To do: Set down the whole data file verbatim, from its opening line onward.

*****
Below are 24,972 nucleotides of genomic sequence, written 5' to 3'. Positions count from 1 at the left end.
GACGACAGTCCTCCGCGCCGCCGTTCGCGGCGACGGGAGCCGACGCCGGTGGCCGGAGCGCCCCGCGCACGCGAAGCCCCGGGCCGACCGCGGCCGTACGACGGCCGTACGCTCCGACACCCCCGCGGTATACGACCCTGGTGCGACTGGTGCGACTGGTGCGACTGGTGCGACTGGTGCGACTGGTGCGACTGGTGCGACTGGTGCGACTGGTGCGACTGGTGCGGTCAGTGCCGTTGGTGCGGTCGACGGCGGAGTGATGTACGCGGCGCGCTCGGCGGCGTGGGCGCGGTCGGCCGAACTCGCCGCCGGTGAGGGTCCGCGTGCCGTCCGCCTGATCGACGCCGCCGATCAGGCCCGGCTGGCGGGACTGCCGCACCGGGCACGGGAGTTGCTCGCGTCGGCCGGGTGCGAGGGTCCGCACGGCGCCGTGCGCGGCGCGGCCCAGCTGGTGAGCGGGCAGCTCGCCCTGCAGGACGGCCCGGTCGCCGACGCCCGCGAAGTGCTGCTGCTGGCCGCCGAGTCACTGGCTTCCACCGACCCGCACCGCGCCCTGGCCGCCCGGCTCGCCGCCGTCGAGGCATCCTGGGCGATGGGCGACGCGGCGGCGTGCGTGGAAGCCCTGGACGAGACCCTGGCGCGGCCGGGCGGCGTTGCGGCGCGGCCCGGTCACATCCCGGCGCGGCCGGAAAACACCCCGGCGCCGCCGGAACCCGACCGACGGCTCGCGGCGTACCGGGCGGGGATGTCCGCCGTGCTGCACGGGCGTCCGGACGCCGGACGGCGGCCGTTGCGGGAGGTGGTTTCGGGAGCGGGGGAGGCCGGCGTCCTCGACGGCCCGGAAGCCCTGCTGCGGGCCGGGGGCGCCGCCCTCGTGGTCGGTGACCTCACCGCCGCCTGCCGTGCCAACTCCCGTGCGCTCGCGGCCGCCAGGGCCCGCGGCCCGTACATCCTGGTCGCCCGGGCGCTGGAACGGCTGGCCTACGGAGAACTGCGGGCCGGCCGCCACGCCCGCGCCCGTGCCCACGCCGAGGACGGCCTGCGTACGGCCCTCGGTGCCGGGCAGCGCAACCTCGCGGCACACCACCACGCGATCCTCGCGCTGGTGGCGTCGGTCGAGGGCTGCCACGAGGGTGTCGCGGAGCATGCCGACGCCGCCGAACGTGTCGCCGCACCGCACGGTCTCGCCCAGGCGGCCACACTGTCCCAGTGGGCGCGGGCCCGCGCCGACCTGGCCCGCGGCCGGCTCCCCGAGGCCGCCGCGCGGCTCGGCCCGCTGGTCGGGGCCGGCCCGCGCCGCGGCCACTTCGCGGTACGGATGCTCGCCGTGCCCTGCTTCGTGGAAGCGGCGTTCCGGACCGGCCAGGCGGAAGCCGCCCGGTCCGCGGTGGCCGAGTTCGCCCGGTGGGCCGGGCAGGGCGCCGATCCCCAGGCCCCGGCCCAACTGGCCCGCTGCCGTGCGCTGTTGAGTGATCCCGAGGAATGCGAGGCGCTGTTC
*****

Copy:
Below are 24,972 nucleotides of genomic sequence, written 5' to 3'. Positions count from 1 at the left end.
GACGACAGTCCTCCGCGCCGCCGTTCGCGGCGACGGGAGCCGACGCCGGTGGCCGGAGCGCCCCGCGCACGCGAAGCCCCGGGCCGACCGCGGCCGTACGACGGCCGTACGCTCCGACACCCCCGCGGTATACGACCCTGGTGCGACTGGTGCGACTGGTGCGACTGGTGCGACTGGTGCGACTGGTGCGACTGGTGCGACTGGTGCGACTGGTGCGACTGGTGCGGTCAGTGCCGTTGGTGCGGTCGACGGCGGAGTGATGTACGCGGCGCGCTCGGCGGCGTGGGCGCGGTCGGCCGAACTCGCCGCCGGTGAGGGTCCGCGTGCCGTCCGCCTGATCGACGCCGCCGATCAGGCCCGGCTGGCGGGACTGCCGCACCGGGCACGGGAGTTGCTCGCGTCGGCCGGGTGCGAGGGTCCGCACGGCGCCGTGCGCGGCGCGGCCCAGCTGGTGAGCGGGCAGCTCGCCCTGCAGGACGGCCCGGTCGCCGACGCCCGCGAAGTGCTGCTGCTGGCCGCCGAGTCACTGGCTTCCACCGACCCGCACCGCGCCCTGGCCGCCCGGCTCGCCGCCGTCGAGGCATCCTGGGCGATGGGCGACGCGGCGGCGTGCGTGGAAGCCCTGGACGAGACCCTGGCGCGGCCGGGCGGCGTTGCGGCGCGGCCCGGTCACATCCCGGCGCGGCCGGAAAACACCCCGGCGCCGCCGGAACCCGACCGACGGCTCGCGGCGTACCGGGCGGGGATGTCCGCCGTGCTGCACGGGCGTCCGGACGCCGGACGGCGGCCGTTGCGGGAGGTGGTTTCGGGAGCGGGGGAGGCCGGCGTCCTCGACGGCCCGGAAGCCCTGCTGCGGGCCGGGGGCGCCGCCCTCGTGGTCGGTGACCTCACCGCCGCCTGCCGTGCCAACTCCCGTGCGCTCGCGGCCGCCAGGGCCCGCGGCCCGTACATCCTGGTCGCCCGGGCGCTGGAACGGCTGGCCTACGGAGAACTGCGGGCCGGCCGCCACGCCCGCGCCCGTGCCCACGCCGAGGACGGCCTGCGTACGGCCCTCGGTGCCGGGCAGCGCAACCTCGCGGCACACCACCACGCGATCCTCGCGCTGGTGGCGTCGGTCGAGGGCTGCCACGAGGGTGTCGCGGAGCATGCCGACGCCGCCGAACGTGTCGCCGCACCGCACGGTCTCGCCCAGGCGGCCACACTGTCCCAGTGGGCGCGGGCCCGCGCCGACCTGGCCCGCGGCCGGCTCCCCGAGGCCGCCGCGCGGCTCGGCCCGCTGGTCGGGGCCGGCCCGCGCCGCGGCCACTTCGCGGTACGGATGCTCGCCGTGCCCTGCTTCGTGGAAGCGGCGTTCCGGACCGGCCAGGCGGAAGCCGCCCGGTCCGCGGTGGCCGAGTTCGCCCGGTGGGCCGGGCAGGGCGCCGATCCCCAGGCCCCGGCCCAACTGGCCCGCTGCCGTGCGCTGTTGAGTGATCCCGAGGAATGCGAGGCGCTGTTC